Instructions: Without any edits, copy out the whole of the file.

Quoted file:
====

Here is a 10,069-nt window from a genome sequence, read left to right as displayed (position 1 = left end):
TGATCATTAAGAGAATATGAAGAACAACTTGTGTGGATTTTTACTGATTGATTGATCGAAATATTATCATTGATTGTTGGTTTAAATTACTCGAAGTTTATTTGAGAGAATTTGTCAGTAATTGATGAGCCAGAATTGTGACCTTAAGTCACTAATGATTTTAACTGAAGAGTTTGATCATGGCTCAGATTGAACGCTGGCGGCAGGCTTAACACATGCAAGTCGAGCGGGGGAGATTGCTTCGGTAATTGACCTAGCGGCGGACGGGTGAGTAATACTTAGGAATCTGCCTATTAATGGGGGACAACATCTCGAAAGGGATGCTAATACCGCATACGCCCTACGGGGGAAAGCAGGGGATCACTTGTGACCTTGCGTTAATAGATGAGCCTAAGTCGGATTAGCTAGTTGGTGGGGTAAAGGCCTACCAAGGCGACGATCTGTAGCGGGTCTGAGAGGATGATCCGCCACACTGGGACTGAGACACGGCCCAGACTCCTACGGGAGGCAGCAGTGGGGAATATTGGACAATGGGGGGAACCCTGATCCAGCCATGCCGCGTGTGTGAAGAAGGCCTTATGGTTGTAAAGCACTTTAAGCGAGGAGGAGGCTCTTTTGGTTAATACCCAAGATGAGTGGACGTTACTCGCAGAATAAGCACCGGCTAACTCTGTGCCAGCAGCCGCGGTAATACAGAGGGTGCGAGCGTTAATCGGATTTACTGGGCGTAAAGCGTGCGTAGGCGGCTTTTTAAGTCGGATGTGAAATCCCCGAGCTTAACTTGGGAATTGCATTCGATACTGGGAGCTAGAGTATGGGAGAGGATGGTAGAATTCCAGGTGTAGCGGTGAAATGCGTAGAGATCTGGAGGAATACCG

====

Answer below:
Here is a 10,069-nt window from a genome sequence, read left to right as displayed (position 1 = left end):
TGATCATTAAGAGAATATGAAGAACAACTTGTGTGGATTTTTACTGATTGATTGATCGAAATATTATCATTGATTGTTGGTTTAAATTACTCGAAGTTTATTTGAGAGAATTTGTCAGTAATTGATGAGCCAGAATTGTGACCTTAAGTCACTAATGATTTTAACTGAAGAGTTTGATCATGGCTCAGATTGAACGCTGGCGGCAGGCTTAACACATGCAAGTCGAGCGGGGGAGATTGCTTCGGTAATTGACCTAGCGGCGGACGGGTGAGTAATACTTAGGAATCTGCCTATTAATGGGGGACAACATCTCGAAAGGGATGCTAATACCGCATACGCCCTACGGGGGAAAGCAGGGGATCACTTGTGACCTTGCGTTAATAGATGAGCCTAAGTCGGATTAGCTAGTTGGTGGGGTAAAGGCCTACCAAGGCGACGATCTGTAGCGGGTCTGAGAGGATGATCCGCCACACTGGGACTGAGACACGGCCCAGACTCCTACGGGAGGCAGCAGTGGGGAATATTGGACAATGGGGGGAACCCTGATCCAGCCATGCCGCGTGTGTGAAGAAGGCCTTATGGTTGTAAAGCACTTTAAGCGAGGAGGAGGCTCTTTTGGTTAATACCCAAGATGAGTGGACGTTACTCGCAGAATAAGCACCGGCTAACTCTGTGCCAGCAGCCGCGGTAATACAGAGGGTGCGAGCGTTAATCGGATTTACTGGGCGTAAAGCGTGCGTAGGCGGCTTTTTAAGTCGGATGTGAAATCCCCGAGCTTAACTTGGGAATTGCATTCGATACTGGGAGCTAGAGTATGGGAGAGGATGGTAGAATTCCAGGTGTAGCGGTGAAATGCGTAGAGATCTGGAGGAATACCG